Petzl Sitta Harness Review

petzl-sittaSecond only to climbing shoes, a light and comfortable harness is probably the piece of gear I value the most. An ill-fitting harness means you’ll be uncomfortable all day long, from belaying and taking falls to hanging out at belays on multipitch routes. And while I’m less concerned with how much it weighs, the less space it takes up in my pack, the better.

With all this in mind, I was instantly intrigued by the Petzl Sitta. Promising to be lightweight, comfortable and svelte, it seemed too good to be true. And looking at it, it was hard to imagine where the comfort would come from. There was minimal material, and it looked rather flimsy. So how did Petzl pull it off?

The magic is made possible by the Wireframe construction, which uses thin bands of Spectra in the waistbelt and leg loops, and eliminates the need for bulky and heavy foam. It also serves to distribute the weight evenly, and I’ve been shocked by how comfortable it is around my bony hips, expecting it to dig in given it’s small profile. Other’s have said the same, and consensus seems to be that in spite of it’s size it ranks near the top of the comfort category when compared to all the harnesses currently on the market.

The tie in points and belay loop are Dyneema, and so far are showing little wear. For those who want to use this for ice or alpine climbing, there are two ice clipper slots, though as noted elsewhere their position is a bit strange. The leg loops are held up by small elastic bands, and there is even a haul loop on the back.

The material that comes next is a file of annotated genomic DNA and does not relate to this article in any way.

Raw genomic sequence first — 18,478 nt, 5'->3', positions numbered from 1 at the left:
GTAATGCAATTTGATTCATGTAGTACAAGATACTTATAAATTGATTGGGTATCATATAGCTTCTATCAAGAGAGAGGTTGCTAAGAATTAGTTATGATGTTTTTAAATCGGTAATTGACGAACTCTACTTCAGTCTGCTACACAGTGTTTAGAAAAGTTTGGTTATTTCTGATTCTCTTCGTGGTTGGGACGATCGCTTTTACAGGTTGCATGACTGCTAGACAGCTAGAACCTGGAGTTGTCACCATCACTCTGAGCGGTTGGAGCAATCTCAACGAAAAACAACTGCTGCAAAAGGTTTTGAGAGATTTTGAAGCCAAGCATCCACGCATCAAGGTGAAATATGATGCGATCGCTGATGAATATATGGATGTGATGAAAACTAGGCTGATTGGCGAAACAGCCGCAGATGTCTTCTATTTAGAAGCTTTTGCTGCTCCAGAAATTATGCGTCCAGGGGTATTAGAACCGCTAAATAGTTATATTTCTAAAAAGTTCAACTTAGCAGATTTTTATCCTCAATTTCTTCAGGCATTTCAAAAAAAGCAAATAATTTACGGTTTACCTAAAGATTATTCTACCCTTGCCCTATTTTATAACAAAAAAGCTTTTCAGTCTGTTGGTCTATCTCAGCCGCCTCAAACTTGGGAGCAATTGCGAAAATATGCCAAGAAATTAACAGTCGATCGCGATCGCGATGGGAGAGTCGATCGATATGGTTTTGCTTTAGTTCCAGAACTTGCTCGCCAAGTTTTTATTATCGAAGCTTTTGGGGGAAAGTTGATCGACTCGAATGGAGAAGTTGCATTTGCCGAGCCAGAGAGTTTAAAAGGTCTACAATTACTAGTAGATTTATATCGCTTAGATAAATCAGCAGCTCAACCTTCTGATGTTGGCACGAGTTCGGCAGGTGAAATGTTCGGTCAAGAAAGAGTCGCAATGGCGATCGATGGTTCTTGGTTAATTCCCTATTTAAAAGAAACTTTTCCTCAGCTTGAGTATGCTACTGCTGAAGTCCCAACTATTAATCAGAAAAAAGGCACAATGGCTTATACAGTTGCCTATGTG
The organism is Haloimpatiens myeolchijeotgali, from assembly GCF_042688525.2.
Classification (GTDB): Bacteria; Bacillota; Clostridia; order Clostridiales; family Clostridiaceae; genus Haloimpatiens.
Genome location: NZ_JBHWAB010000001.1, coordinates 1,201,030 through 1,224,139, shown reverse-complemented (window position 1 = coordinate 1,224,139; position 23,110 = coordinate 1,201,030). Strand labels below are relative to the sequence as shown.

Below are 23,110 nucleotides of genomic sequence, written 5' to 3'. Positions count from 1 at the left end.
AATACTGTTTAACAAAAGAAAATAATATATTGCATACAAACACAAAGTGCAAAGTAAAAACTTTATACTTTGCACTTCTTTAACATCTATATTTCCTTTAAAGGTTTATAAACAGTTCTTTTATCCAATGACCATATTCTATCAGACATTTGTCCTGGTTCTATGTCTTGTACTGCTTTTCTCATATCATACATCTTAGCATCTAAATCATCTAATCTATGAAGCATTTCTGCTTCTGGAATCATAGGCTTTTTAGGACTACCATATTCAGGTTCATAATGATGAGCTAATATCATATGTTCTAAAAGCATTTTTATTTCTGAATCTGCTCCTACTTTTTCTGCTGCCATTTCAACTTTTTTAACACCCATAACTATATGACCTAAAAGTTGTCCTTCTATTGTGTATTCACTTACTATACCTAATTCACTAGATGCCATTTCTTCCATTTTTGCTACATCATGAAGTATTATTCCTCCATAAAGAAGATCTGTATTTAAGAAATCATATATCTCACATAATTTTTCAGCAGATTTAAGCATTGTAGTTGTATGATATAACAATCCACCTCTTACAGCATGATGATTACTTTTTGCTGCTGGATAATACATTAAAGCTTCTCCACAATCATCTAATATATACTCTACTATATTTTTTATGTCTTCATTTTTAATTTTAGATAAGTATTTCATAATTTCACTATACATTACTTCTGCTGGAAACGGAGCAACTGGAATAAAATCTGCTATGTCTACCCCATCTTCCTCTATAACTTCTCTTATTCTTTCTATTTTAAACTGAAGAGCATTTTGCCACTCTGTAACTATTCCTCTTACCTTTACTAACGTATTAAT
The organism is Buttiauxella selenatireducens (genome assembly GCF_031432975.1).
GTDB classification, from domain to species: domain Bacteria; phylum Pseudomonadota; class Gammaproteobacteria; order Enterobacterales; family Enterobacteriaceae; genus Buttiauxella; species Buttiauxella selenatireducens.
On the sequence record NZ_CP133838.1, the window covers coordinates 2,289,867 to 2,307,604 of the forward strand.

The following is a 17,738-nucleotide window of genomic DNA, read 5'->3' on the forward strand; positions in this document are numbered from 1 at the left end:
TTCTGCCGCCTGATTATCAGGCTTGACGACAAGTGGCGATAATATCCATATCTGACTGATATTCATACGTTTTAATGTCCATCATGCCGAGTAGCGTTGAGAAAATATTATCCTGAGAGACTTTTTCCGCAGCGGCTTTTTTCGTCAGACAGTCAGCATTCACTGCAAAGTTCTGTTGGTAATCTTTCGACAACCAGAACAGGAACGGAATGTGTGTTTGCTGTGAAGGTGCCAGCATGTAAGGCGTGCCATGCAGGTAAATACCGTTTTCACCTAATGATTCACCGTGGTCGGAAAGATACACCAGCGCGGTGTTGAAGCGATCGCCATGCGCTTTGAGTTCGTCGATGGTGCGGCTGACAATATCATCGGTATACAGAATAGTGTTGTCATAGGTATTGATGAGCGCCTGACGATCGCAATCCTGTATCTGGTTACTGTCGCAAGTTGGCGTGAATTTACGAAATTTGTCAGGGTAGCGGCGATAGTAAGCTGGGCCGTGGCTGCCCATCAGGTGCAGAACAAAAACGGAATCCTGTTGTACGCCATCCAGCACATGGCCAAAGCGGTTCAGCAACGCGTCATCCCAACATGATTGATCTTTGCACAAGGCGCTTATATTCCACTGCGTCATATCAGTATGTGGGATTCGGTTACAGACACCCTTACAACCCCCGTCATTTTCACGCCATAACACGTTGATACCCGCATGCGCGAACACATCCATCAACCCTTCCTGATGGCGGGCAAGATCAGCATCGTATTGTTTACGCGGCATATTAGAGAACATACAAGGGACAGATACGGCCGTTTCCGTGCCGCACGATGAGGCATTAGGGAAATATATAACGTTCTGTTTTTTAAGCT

I’ve used this rig for sport climbing as well as bolting routes, and for both I was happily comfortable. It’s so minimal it takes up little space in your pack, and leaves room for more fun things, like better snacks, fizzy waters, etc. The gear loop organizer thingies feel superfluous, though maybe the alpine crowd has a use for them? I know some people have just cut them off, but they are also easy to push out of the way if they bother you. If only we could get rid of annoying politicians so easily.

I’ve spent a couple days ice climbing in it, which is one of the main uses it was designed for. With all that extra clothing on, the comfort is as a good as it gets, though personally I prefer bigger gear loops when I’m wearing gloves and have reduced dexterity. The mixed climbers out there will probably love it though. I haven’t done any trad climbing with it, and I can’t speak to how durable it is for scumming up corners and more blue collar climbing situations.

My only complaint is that for me the non-adjustable leg loops on my size medium are too big, and I feel I have pretty normal “climber” legs. For what it’s worth, a friend who has the same harness thought the leg loops too small, but he is a beast of a man with forearms the size of my quads, so maybe he’s the anomaly? Regardless, it’s something to take into account, as sometimes lowering a climber that was equal in weight or heavier than I would cause the loops to dig into my inner thigh/groin area uncomfortably.

If you can get past the high price, a stout $159.95, this is one of the best harness currently available. And if the top combination of lightweight and comfort is high on your priority list, then the Petzl Sitta is certainly worth a look.

Retail: $159.95
Weight: 9.5 oz (Size M)
Sizes: S-L
Ideal use: Sport climbing, alpinism, mixed climbing

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